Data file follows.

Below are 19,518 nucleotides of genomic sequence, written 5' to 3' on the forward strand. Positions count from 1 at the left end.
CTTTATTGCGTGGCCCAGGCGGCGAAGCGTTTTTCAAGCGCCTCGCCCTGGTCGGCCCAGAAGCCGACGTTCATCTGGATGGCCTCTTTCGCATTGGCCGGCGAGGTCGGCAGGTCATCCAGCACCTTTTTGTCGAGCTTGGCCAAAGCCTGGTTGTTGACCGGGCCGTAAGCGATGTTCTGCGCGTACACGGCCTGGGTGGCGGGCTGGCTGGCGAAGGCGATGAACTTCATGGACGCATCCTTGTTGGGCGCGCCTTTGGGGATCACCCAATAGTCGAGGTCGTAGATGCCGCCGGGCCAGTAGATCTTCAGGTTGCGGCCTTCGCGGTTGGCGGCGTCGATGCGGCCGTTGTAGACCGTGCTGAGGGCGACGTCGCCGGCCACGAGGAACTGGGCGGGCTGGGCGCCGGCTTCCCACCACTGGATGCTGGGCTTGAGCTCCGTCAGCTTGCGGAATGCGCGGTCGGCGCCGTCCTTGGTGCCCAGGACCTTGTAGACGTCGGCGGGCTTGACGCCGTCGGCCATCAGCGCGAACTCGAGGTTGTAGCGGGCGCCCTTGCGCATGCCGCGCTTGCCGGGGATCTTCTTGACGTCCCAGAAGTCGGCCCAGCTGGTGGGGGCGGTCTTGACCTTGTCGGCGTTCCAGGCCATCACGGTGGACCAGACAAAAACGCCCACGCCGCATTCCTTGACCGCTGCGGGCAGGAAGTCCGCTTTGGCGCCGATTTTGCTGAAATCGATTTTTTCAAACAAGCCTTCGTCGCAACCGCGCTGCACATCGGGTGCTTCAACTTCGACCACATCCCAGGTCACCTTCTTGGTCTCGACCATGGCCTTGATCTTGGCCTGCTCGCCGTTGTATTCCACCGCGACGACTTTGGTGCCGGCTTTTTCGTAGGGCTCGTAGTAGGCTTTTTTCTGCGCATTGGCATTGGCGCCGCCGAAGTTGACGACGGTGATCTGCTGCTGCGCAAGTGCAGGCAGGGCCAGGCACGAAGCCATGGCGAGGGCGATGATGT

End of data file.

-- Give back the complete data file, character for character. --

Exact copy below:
Below are 19,518 nucleotides of genomic sequence, written 5' to 3' on the forward strand. Positions count from 1 at the left end.
CTTTATTGCGTGGCCCAGGCGGCGAAGCGTTTTTCAAGCGCCTCGCCCTGGTCGGCCCAGAAGCCGACGTTCATCTGGATGGCCTCTTTCGCATTGGCCGGCGAGGTCGGCAGGTCATCCAGCACCTTTTTGTCGAGCTTGGCCAAAGCCTGGTTGTTGACCGGGCCGTAAGCGATGTTCTGCGCGTACACGGCCTGGGTGGCGGGCTGGCTGGCGAAGGCGATGAACTTCATGGACGCATCCTTGTTGGGCGCGCCTTTGGGGATCACCCAATAGTCGAGGTCGTAGATGCCGCCGGGCCAGTAGATCTTCAGGTTGCGGCCTTCGCGGTTGGCGGCGTCGATGCGGCCGTTGTAGACCGTGCTGAGGGCGACGTCGCCGGCCACGAGGAACTGGGCGGGCTGGGCGCCGGCTTCCCACCACTGGATGCTGGGCTTGAGCTCCGTCAGCTTGCGGAATGCGCGGTCGGCGCCGTCCTTGGTGCCCAGGACCTTGTAGACGTCGGCGGGCTTGACGCCGTCGGCCATCAGCGCGAACTCGAGGTTGTAGCGGGCGCCCTTGCGCATGCCGCGCTTGCCGGGGATCTTCTTGACGTCCCAGAAGTCGGCCCAGCTGGTGGGGGCGGTCTTGACCTTGTCGGCGTTCCAGGCCATCACGGTGGACCAGACAAAAACGCCCACGCCGCATTCCTTGACCGCTGCGGGCAGGAAGTCCGCTTTGGCGCCGATTTTGCTGAAATCGATTTTTTCAAACAAGCCTTCGTCGCAACCGCGCTGCACATCGGGTGCTTCAACTTCGACCACATCCCAGGTCACCTTCTTGGTCTCGACCATGGCCTTGATCTTGGCCTGCTCGCCGTTGTATTCCACCGCGACGACTTTGGTGCCGGCTTTTTCGTAGGGCTCGTAGTAGGCTTTTTTCTGCGCATTGGCATTGGCGCCGCCGAAGTTGACGACGGTGATCTGCTGCTGCGCAAGTGCAGGCAGGGCCAGGCACGAAGCCATGGCGAGGGCGATGATGT